Biodynamic is considered by many to be a step-up from organic farming. These farms follow all of the above principles and more, viewing the farm as a single, interconnected organism. The goal for each biodynamic farm is to be entirely self-sufficient, producing everything needed for effective and sustainable farming from within the farm. Biodynamic farms place emphasis on the cycles of the sun and moon, and rely upon tangible and intangible forces of nature to dictate farming cycles and rhythms. As a biodynamic trade association explains, “The root of the Biodynamic system is the relationship of the farmer and his or her practices to the local ecosystem, which in Biodynamics reaches the extent of including the influence of the cosmos and subtle life forces on local habitats.”

The biodynamic farming system was founded by Rudolf Steiner in 1924. As the story goes, he was teaching a course of agriculture when he was approached by farmers who had noticed a rapid decline in seed fertility, crop vitality, and animal health after adopting modern agricultural methods. Steiner responded by questioning the long-term benefits of the industrial view of farms as factories, presenting instead a vision for farms as self-contained and self-sustaining organisms. A few years later, in 1928, a biodynamic governing body was formed in Europe. Called Demeter, this organization codified Steiner’s principles into a series of standards that could be used to certify farms. Today, Demeter has branches across the globe, and is one of only a few biodynamic governing bodies.

In order for a farm to become certified biodynamic, it must first meet organic standards. The most successful biodynamic farms are highly diverse and organized so that the waste of one part of the farm can be used to fertilize and promote other parts of the farm. (For example, raising pastured chickens can help to revitalize the soil because their constant digging and pecking incorporates their waste back into the soil.) This constant recycling of resources gives back to the earth instead of taking from it. In addition, the following standards are required:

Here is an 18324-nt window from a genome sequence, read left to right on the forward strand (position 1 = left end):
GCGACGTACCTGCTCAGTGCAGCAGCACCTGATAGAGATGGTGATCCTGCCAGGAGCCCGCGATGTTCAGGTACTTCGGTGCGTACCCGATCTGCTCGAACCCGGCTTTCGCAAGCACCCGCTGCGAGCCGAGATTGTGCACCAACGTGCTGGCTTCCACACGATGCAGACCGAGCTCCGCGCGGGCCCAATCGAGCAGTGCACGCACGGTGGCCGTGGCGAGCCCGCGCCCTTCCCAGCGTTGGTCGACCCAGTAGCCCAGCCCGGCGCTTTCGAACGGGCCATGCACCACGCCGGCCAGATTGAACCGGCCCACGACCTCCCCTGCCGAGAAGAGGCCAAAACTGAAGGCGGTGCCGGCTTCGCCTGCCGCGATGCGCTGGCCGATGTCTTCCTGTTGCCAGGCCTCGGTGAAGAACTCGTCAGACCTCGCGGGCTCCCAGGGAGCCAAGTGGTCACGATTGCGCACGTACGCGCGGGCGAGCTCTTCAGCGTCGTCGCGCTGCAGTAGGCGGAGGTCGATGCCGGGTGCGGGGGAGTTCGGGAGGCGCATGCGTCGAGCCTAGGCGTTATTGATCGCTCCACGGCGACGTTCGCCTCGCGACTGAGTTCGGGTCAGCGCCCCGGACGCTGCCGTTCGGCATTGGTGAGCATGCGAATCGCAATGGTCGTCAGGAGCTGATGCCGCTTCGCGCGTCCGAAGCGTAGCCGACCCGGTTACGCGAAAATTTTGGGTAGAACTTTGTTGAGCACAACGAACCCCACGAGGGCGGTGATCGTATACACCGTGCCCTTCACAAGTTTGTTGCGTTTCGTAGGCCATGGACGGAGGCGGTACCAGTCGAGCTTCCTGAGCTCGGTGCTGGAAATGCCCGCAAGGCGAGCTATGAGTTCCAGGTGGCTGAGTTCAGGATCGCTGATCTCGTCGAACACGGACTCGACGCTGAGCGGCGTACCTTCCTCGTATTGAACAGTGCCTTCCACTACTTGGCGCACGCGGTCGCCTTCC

• Crop rotation: No annual crop can be planted in the same field more than two years in a row.
  • No bare tillage allowed; land must retain a green cover.
  • Biological diversity: At least 10 percent of the total acreage of the farm must be set aside for a “biodiversity preserve.” This preserve can be things like natural forests or wetlands, or it can be an area like an intentionally planted insectary.
  • Pest, disease, and weed control: Any strategies should originate from the farm itself, and should be addressed through species diversity and crop nutrition, deemphasizing predator habitats, and paying close attention to light penetration and airflow. Weed control should be based on prevention, identification, and avoiding the spread of invasive species
  • Livestock: Farms should integrate livestock when possible. Any animals on the farm must be raised in the most humane manner possible. Their housing must allow the animals to move freely and protect them from the elements. They must have clean, dry, and insulated areas to sleep and access to the outdoors and free range. Farms may not dehorn, debeak, clip wings, cut tails, or dock lambs; they are also not allowed to use antibiotics. Homeopathic remedies are encouraged. When animals are raised for meat, eggs, or milk, a minimum of one half of their feed must come from the farm. Of the outside feed, at least 80% of it must come from a Demeter-certified program.
  • Preparations: Farms are required to use nine different substances called preparations as homeopathic care for the soil and compost. According to Demeter, these preparations “revitalize the soil and stimulate root growth, enhance the development of microorganisms and humus formation, and aid in photosynthetic activity.” Farms can make them on site or can buy them through other farmers or farming institutes. The preparations are made from manure, minerals, and/or herbs in combination with animal organs and bones.

Wild Fennel

Why hunt for wild edibles?

In addition to organic and biodynamic food, we like to source as many wild and foraged edibles as we can. Eating wild foods is a great way to remain engaged with the local foodways and the nature that surrounds us. They are the original organic produce, and when picked conscientiously, wild foods are great for the environment. Wild foods also often contain higher levels of nutrients than cultivated plants, as they are built to survive without any outside help.